An interesting new Arxiv.org preprint --

"On the Mössbauer effect and the rigid recoil question"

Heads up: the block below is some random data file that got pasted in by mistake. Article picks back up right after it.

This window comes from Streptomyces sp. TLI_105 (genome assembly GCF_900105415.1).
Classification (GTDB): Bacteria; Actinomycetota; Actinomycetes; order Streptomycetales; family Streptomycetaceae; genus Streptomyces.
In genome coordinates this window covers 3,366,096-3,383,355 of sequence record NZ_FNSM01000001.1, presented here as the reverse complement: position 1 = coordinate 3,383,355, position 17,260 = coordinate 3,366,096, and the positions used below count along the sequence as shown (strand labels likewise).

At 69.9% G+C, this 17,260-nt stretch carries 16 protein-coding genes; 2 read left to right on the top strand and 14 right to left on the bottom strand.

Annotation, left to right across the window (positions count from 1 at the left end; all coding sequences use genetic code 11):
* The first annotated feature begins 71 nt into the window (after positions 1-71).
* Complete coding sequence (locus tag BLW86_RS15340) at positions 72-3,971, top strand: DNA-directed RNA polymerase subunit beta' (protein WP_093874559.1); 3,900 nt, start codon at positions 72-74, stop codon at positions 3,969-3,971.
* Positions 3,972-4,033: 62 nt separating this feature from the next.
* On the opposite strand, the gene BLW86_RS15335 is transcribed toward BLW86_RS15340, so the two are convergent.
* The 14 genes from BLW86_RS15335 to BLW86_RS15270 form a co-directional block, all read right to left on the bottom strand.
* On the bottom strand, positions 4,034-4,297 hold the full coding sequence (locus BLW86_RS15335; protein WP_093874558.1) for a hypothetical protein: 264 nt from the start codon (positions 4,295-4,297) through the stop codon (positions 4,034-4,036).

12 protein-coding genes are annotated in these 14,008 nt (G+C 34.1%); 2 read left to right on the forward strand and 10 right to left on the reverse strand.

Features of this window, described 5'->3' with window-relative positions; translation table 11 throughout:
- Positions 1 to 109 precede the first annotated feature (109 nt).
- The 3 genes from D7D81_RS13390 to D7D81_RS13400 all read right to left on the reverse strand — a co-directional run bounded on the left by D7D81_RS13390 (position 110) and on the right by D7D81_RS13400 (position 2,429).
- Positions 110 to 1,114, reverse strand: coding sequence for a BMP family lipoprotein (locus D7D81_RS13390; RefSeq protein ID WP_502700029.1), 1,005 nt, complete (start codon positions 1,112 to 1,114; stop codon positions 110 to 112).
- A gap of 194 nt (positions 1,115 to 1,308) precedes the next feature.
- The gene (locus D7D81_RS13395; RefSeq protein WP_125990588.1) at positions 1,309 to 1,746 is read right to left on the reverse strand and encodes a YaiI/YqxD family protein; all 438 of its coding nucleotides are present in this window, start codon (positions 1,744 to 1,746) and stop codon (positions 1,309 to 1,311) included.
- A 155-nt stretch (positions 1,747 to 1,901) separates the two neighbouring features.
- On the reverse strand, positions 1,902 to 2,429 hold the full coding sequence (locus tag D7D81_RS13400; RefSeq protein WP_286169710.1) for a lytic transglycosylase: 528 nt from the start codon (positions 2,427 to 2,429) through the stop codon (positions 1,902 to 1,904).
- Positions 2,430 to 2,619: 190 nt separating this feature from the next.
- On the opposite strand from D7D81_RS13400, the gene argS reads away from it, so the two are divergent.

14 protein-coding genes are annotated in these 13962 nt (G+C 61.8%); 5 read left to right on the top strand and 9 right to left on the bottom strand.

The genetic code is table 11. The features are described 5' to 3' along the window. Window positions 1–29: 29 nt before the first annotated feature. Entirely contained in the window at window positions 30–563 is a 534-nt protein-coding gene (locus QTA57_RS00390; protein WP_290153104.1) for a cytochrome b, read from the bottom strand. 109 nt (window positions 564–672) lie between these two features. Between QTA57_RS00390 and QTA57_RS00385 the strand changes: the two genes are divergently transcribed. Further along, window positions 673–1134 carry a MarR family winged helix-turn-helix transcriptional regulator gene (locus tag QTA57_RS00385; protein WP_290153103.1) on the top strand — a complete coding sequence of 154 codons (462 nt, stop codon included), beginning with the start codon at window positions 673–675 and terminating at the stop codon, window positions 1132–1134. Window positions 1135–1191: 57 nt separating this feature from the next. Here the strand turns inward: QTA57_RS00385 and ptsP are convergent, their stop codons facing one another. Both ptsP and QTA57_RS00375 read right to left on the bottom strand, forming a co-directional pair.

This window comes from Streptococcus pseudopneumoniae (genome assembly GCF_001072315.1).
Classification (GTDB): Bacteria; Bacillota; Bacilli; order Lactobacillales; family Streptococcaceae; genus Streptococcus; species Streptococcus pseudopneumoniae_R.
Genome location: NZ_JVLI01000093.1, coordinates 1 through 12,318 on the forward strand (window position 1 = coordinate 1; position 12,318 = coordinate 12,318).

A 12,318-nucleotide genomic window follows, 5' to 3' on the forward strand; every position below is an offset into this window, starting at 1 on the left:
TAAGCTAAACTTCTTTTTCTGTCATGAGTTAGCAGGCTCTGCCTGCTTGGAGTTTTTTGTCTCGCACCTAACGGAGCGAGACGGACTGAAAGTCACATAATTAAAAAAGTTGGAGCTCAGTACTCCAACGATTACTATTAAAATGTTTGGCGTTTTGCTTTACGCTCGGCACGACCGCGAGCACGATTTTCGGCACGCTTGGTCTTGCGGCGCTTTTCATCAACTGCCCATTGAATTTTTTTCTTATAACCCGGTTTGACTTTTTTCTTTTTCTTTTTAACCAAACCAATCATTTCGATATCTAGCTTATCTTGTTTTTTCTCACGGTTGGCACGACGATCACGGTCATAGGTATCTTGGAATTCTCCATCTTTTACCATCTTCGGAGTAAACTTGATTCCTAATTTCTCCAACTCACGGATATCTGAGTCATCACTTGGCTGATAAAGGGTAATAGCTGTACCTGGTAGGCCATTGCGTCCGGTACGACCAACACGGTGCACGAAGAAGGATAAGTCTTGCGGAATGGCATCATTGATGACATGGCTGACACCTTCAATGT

ABSTRACT: Various theories for the Mössbauer rigid-recoil effect, which enables a crystal to absorb momentum but not appreciable energy, are compared. These suggest that the recoil may not be instantaneous, and that the recoil time could be used to distinguish between them. An experiment is proposed to measure this time. The idea is to use a small sphere whose outer surface is coated with an electrically charged Mössbauer-active element, and then to measure the amount of energy lost due to Bremmsstrahlung during the recoil of this sphere when a Mössbauer event occurs. As the energy radiated is proportional to the square of the acceleration from Larmor’s formula, the amount of energy so radiated varies inversely proportional to the recoil time, and proportional to the charge squared. Although this energy is quite small, it can in principle be measured with the extreme sensitivity available in Mössbauer experiments. It is found that the most information would be gained with more long-lived isomers such as Rhodium-103m as the Mössbauer agent, and that correction terms to Larmor’s formula need to be considered due to the finite radius of a small particle, and some of these corrections are included in the paper. These corrections are taken from the extensive literature on radiating spherical shells which were developed to analyze the Abraham-Lorentz model for a classical charged particle. This problem is interesting because a perfectly rigid crystal seems to pose questions about relativity, and because the Mössbauer effect is a phenomenon where the solid-state environment dramatically influences the probability of a nuclear process. Moreover, if the experiment proposed can measure the recoil time, then such measurements might provide a new class of analytical methods for material science and chemistry.